• More modern: Reflects 14 years and 5 months of technical progress since the R-D1 launch.

If the count of relative strengths (bullet points above) is taken as a measure, the HX95 is the clear winner of the contest (20 : 10 points). However, the relevance of individual strengths will vary across photographers, so that you might want to apply your own weighing scheme to the summary points when reflecting and deciding on a new camera. A professional wildlife photographer will view the differences between cameras in a way that diverges from the perspective of a family photog, and a person interested in architecture has distinct needs from a sports shooter. Hence, the decision which camera is best and worth buying is often a very personal one.

R-D1 10:20 HX95

In any case, while the comparison of the spec-sheets of cameras can offer a general idea of their imaging potential, it says little about, for example, the shooting experience and imaging performance of the R-D1 and the HX95 in practical situations. User reviews that are available, for instance, at amazon can sometimes shed light on these issues, but such feedback is all too often partial, inconsistent, and inaccurate.

Expert reviews

This is why hands-on reviews by experts are important. The following table reports the overall ratings of the cameras as published by some of the major camera review sites (amateurphotographer [AP], cameralabs [CL], digitalcameraworld [DCW], dpreview [DPR], ephotozine [EPZ], photographyblog [PB]). As can be seen, the professional reviewers agree in many cases on the quality of different cameras, but sometimes their assessments diverge, reinforcing the earlier point that a camera decision is often a very personal choice.

scroll hint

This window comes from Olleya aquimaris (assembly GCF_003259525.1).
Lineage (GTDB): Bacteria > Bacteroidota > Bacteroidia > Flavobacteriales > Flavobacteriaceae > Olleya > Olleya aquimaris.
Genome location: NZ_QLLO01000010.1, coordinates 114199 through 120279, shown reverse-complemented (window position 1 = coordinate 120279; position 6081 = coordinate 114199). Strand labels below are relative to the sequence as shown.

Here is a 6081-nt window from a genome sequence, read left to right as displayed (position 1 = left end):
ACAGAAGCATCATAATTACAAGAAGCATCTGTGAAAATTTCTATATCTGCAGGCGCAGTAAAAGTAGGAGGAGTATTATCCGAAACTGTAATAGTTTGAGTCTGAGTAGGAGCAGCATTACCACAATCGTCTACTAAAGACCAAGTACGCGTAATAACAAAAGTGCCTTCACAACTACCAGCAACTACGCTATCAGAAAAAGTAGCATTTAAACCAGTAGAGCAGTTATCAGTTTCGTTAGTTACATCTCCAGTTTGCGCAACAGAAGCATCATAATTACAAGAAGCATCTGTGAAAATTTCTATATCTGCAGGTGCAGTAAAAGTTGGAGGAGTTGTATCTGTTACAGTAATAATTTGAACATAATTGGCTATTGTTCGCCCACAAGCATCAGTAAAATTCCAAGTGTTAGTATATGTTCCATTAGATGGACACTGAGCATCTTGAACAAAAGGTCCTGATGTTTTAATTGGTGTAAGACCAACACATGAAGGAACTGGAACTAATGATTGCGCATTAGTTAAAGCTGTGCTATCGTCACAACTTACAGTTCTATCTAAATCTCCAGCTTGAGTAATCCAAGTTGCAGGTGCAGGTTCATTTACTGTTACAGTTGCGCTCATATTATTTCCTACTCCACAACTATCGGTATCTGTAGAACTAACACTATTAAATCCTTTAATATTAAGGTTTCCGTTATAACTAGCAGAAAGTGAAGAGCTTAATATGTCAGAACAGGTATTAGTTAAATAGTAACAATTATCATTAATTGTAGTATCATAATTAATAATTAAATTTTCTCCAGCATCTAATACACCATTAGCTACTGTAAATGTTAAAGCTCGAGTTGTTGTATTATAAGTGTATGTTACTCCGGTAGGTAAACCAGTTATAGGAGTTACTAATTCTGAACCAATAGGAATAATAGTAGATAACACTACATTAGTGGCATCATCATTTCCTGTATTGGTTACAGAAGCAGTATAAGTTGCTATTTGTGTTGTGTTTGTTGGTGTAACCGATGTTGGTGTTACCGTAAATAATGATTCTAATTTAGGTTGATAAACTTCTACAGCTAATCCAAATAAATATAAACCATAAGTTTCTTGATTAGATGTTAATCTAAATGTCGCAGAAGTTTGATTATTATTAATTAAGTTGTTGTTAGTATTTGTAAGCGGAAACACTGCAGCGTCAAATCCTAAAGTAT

Expert Camera Reviews
     Camera 
 Model 
 AP 
 score 
 CL 
 score 
 DCW 
 score 
 DPR 
 score 
 EPZ 
 score 
 PB 
 score 
Camera
Launch
Launch
Price (USD)
Street
Price
1.
 
Epson R-D1............ Mar 2004 2,999i
2.
 
Sony HX95............ Aug 2018 429 i
3.
 
Canon SX730..+....4/54/5 Apr 2017 399i
4.
 
Canon Rebel......+ +.... Aug 2003 899i
5.
 
Leica CL....4.2/5....4/5 Nov 2017 2,795 i
6.
 
Leica M104.5/5......4/54.5/5 Jan 2017 6,595 i
7.
 
Leica X-U Typ 1133.5/5........3.5/5 Jan 2016 2,950i
8.
 
Leica X Vario3/5......4/54/5 Jun 2013 2,850i
9.
 
Leica M9........4.5/5.. Sep 2009 7,999i
10.
 
Nikon D40..81/100..+ +o4.5/5 Nov 2006 499i
11.
 
Nikon D50..78/100..+ +4/54.5/5 Apr 2005 749i
12.
 
Nikon D70s..........5/5 Apr 2005 899i
13.
 
Nikon D70......+ +.... Jan 2004 999i
14.
 
Sony HX99........4/54.5/5 Aug 2018 449 i
15.
 
Sony WX800............ Oct 2018 399 i
16.
 
Sony HX90V4/5+ +....4/54.5/5 Apr 2015 429 i
17.
 
Sony HX400V4/5+ +....4/54/5 Feb 2014 499 i
Notes: (+ +) highly recommended; (+) recommended; (o) reviewed; (..) not available.

Care should be taken when interpreting the review scores above, though. The ratings were established in reference to similarly priced cameras that were available in the market at the time of the review. Thus, a score needs to be put into the context of the launch date and the launch price of the camera, and comparing ratings of very distinct cameras or ones that are far apart in terms of their release date have little meaning. Also, kindly note that some of the listed sites have over time developped their review approaches and their reporting style.

Epson R-D1: